Johnson Smith’s support for Commonwealth job encouraging – Holness
As the race for the post of Commonwealth Secretary General heats up, Prime Minister Andrew Holness says that support for Kamina Johnson Smith’s candidature for the job has been “generally very good and specifically very encouraging”.
In terms of its canvassing among Commonwealth states, the prime minister said it would not be appropriate to divulge the names of the countries that had signalled their support for Jamaica.
Oozing confidence, the prime minister said that Jamaica would not have entered such a race without first doing its homework properly.
Speaking with The Gleaner last Friday, Holness reiterated that several countries had approached Jamaica from as early as 2020 but the Government did not consider putting up a candidate at that time.
At this time it appears that Johnson Smith’s main contender for the post is the incumbent, the Dominica-born Baroness Patricia Scotland. The 54 members of the Commonwealth will elect a secretary general at their June 20-25 summit in Kigali, Rwanda.
At the 33rd intersessional meeting of CARICOM states in March, leaders of the 15-member community had expressed “overwhelming support” for the incumbent.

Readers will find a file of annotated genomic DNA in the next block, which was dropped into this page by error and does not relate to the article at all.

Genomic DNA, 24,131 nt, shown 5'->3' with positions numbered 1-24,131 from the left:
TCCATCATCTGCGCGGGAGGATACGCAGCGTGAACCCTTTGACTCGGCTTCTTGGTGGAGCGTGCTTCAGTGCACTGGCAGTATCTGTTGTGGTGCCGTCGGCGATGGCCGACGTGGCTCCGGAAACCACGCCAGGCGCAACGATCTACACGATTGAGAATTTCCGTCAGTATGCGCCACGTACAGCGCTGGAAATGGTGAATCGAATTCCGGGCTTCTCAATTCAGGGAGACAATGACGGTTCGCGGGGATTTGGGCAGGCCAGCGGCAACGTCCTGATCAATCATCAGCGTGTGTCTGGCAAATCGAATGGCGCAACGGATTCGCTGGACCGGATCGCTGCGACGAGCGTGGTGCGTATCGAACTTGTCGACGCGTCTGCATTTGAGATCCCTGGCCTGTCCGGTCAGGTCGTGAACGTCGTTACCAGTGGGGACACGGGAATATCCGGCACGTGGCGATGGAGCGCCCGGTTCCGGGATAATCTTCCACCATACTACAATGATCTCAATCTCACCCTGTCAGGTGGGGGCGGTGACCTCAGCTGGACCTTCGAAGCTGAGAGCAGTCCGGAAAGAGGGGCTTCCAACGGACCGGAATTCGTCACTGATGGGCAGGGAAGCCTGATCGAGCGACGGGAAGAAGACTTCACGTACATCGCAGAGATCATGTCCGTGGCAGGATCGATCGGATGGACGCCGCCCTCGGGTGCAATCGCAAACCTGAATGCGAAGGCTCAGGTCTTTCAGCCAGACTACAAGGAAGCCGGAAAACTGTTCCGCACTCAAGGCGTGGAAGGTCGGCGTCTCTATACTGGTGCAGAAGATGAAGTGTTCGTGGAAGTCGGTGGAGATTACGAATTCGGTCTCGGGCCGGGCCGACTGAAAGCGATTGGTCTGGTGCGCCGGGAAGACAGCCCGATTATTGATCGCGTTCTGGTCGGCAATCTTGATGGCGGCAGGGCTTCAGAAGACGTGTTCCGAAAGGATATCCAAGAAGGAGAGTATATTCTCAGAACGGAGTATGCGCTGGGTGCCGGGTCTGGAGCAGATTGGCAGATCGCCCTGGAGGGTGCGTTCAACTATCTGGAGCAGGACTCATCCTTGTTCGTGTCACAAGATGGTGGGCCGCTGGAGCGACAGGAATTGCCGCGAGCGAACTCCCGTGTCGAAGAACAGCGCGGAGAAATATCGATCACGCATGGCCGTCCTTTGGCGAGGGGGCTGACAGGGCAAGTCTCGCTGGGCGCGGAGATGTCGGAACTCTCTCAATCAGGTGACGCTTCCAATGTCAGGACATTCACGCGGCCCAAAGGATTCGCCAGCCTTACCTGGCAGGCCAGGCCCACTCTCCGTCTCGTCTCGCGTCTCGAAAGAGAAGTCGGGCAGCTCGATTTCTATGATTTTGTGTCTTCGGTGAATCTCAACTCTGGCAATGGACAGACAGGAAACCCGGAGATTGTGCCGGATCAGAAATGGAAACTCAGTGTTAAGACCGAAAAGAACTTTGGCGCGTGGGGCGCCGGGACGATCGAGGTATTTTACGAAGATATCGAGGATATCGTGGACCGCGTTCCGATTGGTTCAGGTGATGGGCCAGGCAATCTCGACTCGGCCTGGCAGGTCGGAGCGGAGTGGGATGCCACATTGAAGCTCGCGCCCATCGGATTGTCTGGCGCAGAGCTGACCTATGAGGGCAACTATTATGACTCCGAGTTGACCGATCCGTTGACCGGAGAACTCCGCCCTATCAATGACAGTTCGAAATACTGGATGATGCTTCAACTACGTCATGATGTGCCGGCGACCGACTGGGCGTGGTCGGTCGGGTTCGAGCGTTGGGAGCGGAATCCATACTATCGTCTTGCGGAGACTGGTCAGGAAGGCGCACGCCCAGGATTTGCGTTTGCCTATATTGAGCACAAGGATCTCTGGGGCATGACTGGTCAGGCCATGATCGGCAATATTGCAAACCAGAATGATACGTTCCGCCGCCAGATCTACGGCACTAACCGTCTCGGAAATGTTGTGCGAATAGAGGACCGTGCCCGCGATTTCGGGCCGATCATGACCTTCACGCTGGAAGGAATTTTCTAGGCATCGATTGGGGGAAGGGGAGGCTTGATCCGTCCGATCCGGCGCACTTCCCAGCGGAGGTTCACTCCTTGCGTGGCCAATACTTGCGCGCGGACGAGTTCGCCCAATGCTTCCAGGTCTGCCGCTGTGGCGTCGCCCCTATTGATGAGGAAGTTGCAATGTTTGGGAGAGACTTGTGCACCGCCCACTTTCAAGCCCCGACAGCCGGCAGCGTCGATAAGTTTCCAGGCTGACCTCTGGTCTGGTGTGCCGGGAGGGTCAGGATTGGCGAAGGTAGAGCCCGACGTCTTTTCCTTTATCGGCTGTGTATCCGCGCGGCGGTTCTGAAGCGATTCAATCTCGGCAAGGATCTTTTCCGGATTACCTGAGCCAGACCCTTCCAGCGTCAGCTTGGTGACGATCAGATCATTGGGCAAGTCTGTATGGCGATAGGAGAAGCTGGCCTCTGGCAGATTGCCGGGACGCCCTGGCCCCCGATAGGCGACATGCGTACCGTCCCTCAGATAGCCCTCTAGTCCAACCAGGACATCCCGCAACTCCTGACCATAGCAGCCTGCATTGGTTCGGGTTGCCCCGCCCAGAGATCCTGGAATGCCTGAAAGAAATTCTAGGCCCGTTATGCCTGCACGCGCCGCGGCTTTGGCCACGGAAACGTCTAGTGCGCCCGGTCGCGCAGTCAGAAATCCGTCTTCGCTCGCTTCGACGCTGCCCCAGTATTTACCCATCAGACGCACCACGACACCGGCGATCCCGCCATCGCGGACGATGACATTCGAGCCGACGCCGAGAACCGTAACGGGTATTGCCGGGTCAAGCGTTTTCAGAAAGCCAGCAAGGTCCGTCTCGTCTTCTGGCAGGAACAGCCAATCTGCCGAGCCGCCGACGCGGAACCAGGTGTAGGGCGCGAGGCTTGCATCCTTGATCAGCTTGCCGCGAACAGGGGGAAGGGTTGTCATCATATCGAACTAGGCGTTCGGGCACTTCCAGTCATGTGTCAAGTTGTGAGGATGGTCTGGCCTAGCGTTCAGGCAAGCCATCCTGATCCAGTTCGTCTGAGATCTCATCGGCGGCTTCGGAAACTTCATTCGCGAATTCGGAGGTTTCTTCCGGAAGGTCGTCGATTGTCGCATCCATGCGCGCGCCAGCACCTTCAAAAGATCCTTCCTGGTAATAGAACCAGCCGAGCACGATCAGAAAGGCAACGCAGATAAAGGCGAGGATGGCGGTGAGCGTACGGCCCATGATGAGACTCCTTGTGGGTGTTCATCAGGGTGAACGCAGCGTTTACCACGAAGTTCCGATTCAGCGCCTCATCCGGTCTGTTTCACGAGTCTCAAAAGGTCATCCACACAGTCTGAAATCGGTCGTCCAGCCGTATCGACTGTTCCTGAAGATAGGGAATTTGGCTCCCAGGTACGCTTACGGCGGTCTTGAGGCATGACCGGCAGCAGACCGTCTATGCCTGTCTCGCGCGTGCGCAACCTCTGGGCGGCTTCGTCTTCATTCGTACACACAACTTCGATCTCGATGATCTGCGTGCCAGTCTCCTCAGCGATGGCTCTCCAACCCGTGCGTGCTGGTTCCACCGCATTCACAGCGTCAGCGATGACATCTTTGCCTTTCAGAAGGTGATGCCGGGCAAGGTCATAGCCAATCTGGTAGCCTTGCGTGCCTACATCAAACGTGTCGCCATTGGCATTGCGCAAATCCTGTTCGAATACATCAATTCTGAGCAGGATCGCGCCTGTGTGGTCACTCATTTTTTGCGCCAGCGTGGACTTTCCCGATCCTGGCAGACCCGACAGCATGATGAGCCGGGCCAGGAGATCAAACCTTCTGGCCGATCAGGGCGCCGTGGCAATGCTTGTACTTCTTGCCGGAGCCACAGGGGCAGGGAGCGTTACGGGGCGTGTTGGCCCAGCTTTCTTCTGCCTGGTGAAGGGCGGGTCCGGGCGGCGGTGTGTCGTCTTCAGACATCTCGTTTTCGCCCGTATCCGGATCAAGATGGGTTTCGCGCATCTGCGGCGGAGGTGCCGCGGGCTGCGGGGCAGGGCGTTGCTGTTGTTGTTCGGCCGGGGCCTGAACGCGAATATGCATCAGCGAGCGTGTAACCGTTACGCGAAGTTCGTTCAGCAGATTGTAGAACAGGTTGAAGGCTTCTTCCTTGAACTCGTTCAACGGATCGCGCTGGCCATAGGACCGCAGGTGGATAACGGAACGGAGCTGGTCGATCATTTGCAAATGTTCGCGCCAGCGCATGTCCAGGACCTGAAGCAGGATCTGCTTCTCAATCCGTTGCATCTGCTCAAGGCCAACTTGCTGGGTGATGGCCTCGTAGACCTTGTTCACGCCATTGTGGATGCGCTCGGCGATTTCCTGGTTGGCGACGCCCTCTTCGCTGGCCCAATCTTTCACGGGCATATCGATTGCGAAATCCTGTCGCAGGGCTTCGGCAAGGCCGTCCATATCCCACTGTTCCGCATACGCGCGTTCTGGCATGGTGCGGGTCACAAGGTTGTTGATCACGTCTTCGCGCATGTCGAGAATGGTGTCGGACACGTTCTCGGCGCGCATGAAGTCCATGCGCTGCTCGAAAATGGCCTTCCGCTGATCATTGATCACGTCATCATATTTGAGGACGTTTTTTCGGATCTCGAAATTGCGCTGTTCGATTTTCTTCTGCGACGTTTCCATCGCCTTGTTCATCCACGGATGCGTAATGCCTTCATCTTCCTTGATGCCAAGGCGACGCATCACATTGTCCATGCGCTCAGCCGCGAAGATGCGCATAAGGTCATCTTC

However, since that time it appears Jamaica’s Johnson Smith has been receiving increased support to run for the post and the country subsequently threw its hat in the ring.
The prime minister insisted on Friday that “Jamaica would not want to do anything that would be divisive to our family in CARICOM. Anything that we do as a country must be principled and to the benefit of Jamaica and the region, and we strongly believe that this is to Jamaica’s benefit and the region’s benefit, but also very important to the development of the institution of the Commonwealth which is becoming a very important vehicle for development, especially for small island developing states.”
The Commonwealth Secretariat has championed the cause of small and vulnerable states since the 1980s and campaigns internationally for special attention to the unique development challenges they face.
Thirty-two of the world’s 42 small states are Commonwealth members.
On its website, the Commonwealth Secretariat says it pushes for international policies and rules to be more responsive to small states’ needs.
It also helps Commonwealth small states access financing, build resilience, and have a voice on the global stage.